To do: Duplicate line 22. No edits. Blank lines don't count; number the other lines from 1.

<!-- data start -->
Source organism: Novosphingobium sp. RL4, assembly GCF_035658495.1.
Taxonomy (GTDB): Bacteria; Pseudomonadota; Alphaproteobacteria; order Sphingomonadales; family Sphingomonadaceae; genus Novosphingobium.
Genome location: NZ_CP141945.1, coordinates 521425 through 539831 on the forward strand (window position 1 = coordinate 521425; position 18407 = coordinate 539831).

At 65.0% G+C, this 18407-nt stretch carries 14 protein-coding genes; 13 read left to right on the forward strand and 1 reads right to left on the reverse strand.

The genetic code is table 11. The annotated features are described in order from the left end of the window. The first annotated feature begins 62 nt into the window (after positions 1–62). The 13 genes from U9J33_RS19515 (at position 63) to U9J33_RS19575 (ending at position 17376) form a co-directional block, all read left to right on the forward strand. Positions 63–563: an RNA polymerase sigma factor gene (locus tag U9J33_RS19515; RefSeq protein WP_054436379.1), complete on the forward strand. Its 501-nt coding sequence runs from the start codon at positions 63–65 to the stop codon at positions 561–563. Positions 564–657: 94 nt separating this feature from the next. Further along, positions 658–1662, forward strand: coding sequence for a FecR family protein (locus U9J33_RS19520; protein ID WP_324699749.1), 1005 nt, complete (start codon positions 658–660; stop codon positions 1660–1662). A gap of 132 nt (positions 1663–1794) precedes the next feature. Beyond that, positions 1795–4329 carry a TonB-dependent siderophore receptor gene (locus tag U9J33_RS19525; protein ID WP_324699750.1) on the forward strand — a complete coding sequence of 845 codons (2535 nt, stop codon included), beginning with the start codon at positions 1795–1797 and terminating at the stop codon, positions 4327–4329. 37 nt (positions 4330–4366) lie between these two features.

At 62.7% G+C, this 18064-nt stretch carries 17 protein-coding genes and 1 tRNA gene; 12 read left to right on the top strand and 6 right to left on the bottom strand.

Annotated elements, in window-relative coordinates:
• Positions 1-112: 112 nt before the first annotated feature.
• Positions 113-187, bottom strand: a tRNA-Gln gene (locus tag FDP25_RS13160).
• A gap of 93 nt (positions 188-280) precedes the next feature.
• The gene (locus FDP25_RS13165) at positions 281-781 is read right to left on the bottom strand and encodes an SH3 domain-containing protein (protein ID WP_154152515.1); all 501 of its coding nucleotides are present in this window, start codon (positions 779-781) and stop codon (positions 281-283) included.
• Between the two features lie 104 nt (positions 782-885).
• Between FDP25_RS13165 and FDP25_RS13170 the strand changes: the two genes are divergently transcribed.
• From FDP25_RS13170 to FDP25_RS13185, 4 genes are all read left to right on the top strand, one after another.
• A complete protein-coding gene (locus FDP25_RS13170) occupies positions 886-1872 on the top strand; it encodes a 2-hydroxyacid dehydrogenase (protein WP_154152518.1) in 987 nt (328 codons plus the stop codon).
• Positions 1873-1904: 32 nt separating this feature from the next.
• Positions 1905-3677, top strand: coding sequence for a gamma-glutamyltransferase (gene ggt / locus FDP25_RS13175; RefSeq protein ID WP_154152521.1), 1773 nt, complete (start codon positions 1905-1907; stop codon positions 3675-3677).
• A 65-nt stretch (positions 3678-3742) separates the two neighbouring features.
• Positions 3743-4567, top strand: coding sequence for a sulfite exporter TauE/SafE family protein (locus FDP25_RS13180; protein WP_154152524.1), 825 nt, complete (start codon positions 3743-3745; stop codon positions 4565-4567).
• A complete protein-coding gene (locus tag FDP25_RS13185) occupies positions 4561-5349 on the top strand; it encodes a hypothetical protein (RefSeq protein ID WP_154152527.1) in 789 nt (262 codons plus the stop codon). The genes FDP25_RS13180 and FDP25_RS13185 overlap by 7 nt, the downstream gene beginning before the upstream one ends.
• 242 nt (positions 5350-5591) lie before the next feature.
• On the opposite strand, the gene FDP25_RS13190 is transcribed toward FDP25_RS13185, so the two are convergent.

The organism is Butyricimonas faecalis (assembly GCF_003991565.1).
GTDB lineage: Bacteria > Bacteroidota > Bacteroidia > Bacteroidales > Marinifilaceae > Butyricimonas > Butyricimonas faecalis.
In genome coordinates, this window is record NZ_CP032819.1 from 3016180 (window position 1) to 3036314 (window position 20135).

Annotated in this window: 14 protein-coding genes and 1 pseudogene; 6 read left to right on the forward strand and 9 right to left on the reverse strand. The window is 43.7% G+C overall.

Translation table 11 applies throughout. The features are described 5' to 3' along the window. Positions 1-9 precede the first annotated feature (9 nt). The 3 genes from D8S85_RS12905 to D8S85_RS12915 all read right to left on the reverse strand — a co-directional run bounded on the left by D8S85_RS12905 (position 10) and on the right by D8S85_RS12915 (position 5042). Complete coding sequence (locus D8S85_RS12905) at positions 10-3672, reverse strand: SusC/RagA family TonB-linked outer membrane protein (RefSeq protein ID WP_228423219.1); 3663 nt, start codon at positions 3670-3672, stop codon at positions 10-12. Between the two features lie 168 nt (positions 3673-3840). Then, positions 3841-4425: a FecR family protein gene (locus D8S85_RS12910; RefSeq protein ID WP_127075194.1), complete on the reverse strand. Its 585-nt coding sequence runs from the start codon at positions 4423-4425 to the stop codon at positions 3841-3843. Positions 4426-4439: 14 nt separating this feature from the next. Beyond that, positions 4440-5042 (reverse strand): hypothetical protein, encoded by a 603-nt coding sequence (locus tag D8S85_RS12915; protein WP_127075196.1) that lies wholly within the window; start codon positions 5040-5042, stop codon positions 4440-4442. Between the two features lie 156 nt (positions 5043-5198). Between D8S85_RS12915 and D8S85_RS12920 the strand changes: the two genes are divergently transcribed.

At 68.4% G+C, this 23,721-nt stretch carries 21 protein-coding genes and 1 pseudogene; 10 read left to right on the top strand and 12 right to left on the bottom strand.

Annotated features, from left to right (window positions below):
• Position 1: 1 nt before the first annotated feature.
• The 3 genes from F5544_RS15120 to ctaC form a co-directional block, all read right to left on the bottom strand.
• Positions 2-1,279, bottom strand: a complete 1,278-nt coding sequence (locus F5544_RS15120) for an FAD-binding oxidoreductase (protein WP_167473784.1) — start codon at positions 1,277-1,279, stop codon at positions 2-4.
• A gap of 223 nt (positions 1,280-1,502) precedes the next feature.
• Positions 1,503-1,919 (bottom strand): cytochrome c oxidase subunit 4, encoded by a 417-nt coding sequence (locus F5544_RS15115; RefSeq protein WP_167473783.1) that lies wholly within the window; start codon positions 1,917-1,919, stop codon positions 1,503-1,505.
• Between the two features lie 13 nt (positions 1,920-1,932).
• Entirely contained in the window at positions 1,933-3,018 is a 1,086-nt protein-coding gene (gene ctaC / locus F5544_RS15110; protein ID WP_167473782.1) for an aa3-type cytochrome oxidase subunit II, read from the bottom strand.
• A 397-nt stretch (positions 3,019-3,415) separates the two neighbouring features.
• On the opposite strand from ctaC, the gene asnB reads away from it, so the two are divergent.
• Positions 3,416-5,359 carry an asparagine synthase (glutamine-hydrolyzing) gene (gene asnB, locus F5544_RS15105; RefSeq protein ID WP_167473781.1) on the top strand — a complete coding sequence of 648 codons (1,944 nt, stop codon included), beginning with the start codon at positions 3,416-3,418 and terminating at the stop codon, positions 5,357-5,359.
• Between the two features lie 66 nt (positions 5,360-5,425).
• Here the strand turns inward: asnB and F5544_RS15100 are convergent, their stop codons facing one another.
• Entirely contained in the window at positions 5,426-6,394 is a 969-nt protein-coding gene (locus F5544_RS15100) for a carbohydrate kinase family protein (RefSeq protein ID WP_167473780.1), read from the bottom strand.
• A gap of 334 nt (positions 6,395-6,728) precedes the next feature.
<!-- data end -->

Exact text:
• On the opposite strand, the gene FDP25_RS13190 is transcribed toward FDP25_RS13185, so the two are convergent.